What does "traditional building" mean to you? "Bricks and mortar" is the usual answer, maybe even stone - yet the earliest tradition in the United Kingdom was timber-frame, and many early examples which pre-date masonry construction are still standing to prove the point.

What is commonly known as traditional construction has stone or brick loadbearing walls, but in most other respects is identical to timber-frame - roofs, internal partitions and floors are usually all in timber (although concrete ground floors are common in England but rarely found in Scotland). The principal difference then is that in timber-frame construction the external and other loadbearing walls are also built in timber - made into large framed and sheathed room-height panels and nailed to the floor 'platform' (hence the technique is known as Platform Construction'). The roof structure (again substantially pre-fabricated from softwood) is immediately erected on top, and the building is quickly made wind- and water- tight. This might only take a few days, compared to the weeks it takes to build a masonry wall - a boon in wet temperate or very cold climates. Internal finishes, electrics, plumbing, etc, can then proceed immediately and unaffected by outside conditions, whilst any external finishes such as facing brick, roughcast, or shiplap boards/tiles, can be left until the weather permits, thus speeding up completion and occupation quite dramatically.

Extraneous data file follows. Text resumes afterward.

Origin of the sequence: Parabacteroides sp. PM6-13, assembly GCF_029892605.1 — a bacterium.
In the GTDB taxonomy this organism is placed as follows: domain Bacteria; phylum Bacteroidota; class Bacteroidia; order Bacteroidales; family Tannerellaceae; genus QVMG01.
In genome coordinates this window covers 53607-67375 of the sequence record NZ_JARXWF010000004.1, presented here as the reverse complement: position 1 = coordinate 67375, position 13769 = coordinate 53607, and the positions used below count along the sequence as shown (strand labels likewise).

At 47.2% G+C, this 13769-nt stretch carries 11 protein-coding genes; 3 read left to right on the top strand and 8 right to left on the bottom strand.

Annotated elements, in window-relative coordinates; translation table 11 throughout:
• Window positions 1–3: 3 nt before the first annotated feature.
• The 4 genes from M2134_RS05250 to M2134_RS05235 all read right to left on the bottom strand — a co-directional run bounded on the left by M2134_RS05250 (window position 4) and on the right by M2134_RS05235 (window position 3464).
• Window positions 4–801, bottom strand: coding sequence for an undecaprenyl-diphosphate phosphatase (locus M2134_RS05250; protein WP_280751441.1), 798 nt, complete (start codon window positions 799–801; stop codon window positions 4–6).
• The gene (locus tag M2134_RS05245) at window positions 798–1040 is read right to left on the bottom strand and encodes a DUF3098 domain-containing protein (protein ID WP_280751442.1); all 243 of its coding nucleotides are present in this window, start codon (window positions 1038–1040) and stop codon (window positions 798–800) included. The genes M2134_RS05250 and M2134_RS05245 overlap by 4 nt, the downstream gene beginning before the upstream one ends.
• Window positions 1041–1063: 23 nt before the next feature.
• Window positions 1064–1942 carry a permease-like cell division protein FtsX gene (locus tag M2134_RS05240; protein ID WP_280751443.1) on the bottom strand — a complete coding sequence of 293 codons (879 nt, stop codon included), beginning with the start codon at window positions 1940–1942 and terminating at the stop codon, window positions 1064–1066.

A second benefit from framed panels is that substantial, almost unlimited, quantities of thermal and acoustic insulation can be placed within the framing to achieve heat and sound retention / rejection values several times better than even lightweight 'insulating' blockwork of the same thickness. 

Even although timber-frame construction is a precisely engineered and manufactured system, it is not bound by rigid dimensional or visual constraints. Almost any design or style can be built to order, and the 'pattern book' concept is yesterday's news. Indeed, Amcadd does not have a pattern book or catalogue of off-the-shelf designs (so please don't ask for one!). On the contrary, it specialises in the bespoke adaptation of even the most free-thinking of modern architectural ideas into a package of transportable components for fabrication by any kit manufacturer and delivery to all parts of the country. Amcadd works closely with many NHBC registered builders and timber-frame kit manufacturers.

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 Amcadd Graphics, 11 Lowther Crescent, Stonehouse, ML9 3JT, Scotland